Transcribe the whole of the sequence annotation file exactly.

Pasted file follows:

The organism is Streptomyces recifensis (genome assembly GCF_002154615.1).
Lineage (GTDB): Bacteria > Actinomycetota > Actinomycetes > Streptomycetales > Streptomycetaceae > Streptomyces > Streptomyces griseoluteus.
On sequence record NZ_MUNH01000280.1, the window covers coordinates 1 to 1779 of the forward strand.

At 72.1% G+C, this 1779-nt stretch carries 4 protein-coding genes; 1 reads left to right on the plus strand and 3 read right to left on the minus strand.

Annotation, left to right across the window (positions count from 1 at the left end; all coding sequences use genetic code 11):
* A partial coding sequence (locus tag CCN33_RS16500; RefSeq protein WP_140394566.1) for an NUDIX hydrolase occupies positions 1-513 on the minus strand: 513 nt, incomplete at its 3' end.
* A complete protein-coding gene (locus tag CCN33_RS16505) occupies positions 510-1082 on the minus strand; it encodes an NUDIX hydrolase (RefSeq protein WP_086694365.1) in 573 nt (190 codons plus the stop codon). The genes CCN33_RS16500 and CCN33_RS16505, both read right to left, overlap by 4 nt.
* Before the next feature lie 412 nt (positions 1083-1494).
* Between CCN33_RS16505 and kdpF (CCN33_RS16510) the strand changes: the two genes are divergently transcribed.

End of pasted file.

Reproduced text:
The organism is Streptomyces recifensis (genome assembly GCF_002154615.1).
Lineage (GTDB): Bacteria > Actinomycetota > Actinomycetes > Streptomycetales > Streptomycetaceae > Streptomyces > Streptomyces griseoluteus.
On sequence record NZ_MUNH01000280.1, the window covers coordinates 1 to 1779 of the forward strand.

At 72.1% G+C, this 1779-nt stretch carries 4 protein-coding genes; 1 reads left to right on the plus strand and 3 read right to left on the minus strand.

Annotation, left to right across the window (positions count from 1 at the left end; all coding sequences use genetic code 11):
* A partial coding sequence (locus tag CCN33_RS16500; RefSeq protein WP_140394566.1) for an NUDIX hydrolase occupies positions 1-513 on the minus strand: 513 nt, incomplete at its 3' end.
* A complete protein-coding gene (locus tag CCN33_RS16505) occupies positions 510-1082 on the minus strand; it encodes an NUDIX hydrolase (RefSeq protein WP_086694365.1) in 573 nt (190 codons plus the stop codon). The genes CCN33_RS16500 and CCN33_RS16505, both read right to left, overlap by 4 nt.
* Before the next feature lie 412 nt (positions 1083-1494).
* Between CCN33_RS16505 and kdpF (CCN33_RS16510) the strand changes: the two genes are divergently transcribed.